Former Abbey Theatre gets a makeover

Jerry McBride/Durango Herald

Chris and Michele Redding survey the empty shell that was the Abbey Theatre. The couple, who own neighboring Cuckoo’s Chicken House & Waterin’ Hole, plan to open the Animas City Theatre there in June.

By Ted Holteen Herald staff writer

After several months of rumor, conjecture and even a visit to the courthouse, the future of the former Abbey Theatre is now clear.

First off, it won’t be called the Abbey Theatre. New tenants Michele and Chris Redding, who opened Cuckoo’s Chicken House & Waterin’ Hole next to the theater 14 years ago, plan to open the Animas City Theatre – “The ACT” – in June.

“It’s not even like starting from scratch – it’s before scratch,” Michele Redding said Monday inside the barren space that used to be the Abbey.

Former owner Chuck Kuehn of Dos Amigos Productions lost a court battle in February to extend the lease on the Abbey from landlord Charles Bates. Kuehn had until March 15 to vacate the space and did so, taking almost everything not nailed down with him.

The theater is devoid of all sound, lighting and projection equipment, including the movie screen and all the backdrop curtains on and back stage.

The sinks and counters were removed from the side bar and all of the seats, acoustic paneling and lights are gone. Kuehn said he had purchased the Abbey as a business in 2009 for $200,000, and he and former partner Doug Sitter put another $200,000 into it, and he was entitled to take the equipment.

Bates may challenge some of what was taken in future potential litigation. Kuehn also owns the Abbey name, website and marquee.

“He did take the stripper pole so that’s a plus,” Chris Redding said.

The Reddings will spend tens of thousands of dollars to refit The ACT for a June grand opening. They plan to show independent and other films as well as host concerts and community events such as Snowdown and downtown music and arts festivals.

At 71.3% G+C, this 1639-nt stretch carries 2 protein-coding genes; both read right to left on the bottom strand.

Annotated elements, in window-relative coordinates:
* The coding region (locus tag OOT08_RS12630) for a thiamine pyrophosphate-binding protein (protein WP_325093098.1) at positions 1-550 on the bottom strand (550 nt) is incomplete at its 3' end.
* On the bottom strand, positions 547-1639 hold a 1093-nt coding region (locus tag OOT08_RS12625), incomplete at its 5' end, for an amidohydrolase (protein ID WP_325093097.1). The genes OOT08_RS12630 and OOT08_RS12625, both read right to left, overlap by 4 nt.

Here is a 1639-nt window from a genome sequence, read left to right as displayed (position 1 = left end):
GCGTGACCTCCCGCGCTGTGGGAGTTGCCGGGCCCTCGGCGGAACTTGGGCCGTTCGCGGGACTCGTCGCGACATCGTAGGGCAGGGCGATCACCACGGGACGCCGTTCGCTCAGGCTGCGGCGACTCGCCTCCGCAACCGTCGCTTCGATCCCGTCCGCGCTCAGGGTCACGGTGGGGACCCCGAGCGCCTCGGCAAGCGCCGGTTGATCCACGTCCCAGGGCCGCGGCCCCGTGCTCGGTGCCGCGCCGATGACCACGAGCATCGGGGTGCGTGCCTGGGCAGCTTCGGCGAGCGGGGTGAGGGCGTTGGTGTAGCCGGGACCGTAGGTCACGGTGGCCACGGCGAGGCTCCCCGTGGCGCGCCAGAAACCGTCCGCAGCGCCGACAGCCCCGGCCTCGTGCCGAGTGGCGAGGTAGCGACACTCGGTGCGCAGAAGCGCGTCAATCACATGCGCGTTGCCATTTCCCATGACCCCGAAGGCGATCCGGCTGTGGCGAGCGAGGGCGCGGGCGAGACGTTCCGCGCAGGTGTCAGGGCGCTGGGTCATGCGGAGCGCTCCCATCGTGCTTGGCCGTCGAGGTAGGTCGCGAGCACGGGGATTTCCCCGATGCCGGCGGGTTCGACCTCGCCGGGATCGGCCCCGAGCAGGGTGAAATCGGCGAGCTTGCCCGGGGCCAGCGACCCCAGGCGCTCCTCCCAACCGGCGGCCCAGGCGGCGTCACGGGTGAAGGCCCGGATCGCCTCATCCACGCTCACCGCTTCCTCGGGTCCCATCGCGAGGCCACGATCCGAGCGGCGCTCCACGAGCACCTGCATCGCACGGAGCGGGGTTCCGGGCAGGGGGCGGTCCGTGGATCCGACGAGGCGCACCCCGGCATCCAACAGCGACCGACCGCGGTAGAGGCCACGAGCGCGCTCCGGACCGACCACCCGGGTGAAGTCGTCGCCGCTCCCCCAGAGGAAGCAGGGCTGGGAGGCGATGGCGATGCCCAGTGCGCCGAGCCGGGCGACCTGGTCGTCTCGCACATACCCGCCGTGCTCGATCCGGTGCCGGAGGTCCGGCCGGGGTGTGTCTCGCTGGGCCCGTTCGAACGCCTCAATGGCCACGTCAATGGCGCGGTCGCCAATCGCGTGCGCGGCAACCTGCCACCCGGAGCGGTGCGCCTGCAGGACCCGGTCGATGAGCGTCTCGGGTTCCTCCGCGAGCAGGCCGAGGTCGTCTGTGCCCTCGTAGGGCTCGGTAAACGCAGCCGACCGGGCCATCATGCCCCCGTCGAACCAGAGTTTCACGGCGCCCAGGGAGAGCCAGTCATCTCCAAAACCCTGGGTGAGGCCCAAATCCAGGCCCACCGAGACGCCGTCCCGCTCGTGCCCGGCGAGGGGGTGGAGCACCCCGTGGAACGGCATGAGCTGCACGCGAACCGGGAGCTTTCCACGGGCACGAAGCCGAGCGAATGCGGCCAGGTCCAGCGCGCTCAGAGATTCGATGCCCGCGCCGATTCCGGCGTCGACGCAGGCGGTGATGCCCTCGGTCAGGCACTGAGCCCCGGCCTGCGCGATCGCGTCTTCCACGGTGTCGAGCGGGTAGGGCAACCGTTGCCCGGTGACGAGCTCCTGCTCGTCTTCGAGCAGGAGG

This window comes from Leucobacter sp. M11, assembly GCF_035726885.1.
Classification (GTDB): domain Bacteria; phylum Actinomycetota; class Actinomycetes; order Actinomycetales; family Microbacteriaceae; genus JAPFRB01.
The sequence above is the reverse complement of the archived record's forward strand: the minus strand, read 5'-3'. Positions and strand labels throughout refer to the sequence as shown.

The ACT will be a digital movie theater, a rarity these days for single-screen movie houses. Instead of converting the theater to digital, the Reddings will start it that way and save thousands in the process.

“It is going to be like a blank canvas, so that’s a positive,” Chris Redding said.

Kuehn said he offered to sell much of the equipment to the Reddings for 60 percent of its replacement value, but the two sides were far apart on the value. Kuehn asked $81,000 and then $67,000, but the counteroffer never exceeded $20,000.

There will be little of the acrimony between tenants at 128 E. College Drive that existed between Kuehn, the Reddings and former Randy’s restaurant owner Randy Burton. Burton spoke against Kuehn at the February hearing as did Michele Redding and Bates.

The Reddings now own two of the three businesses, and Randy’s is now 6512. Chris Forrest, a co-owner of the new bistro, said he expects a positive and symbiotic relationship. 6512 serves food until midnight on weekends, which is later than Randy’s schedule, but employees will do sound tests when the theater opens to gauge how the 6512 crowd will be affected by any spillover noise. Forrest said he doesn’t anticipate any conflicts.

“We’re looking forward to having a venue in there again and continuing a good relationship. Hopefully, we’ll complement one another. It’s nothing but a positive for them taking that over,” Forrest said.

The Reddings said they’ve been flooded with inquiries and requests since word got out that they planned to take over the lease on the theater.

They have heard from musicians eager to play the venue as well as film buffs, nonprofit organizations and others.

“I’ve gotten a bunch of résumés from people who want to work here, too,” Michele Redding said.

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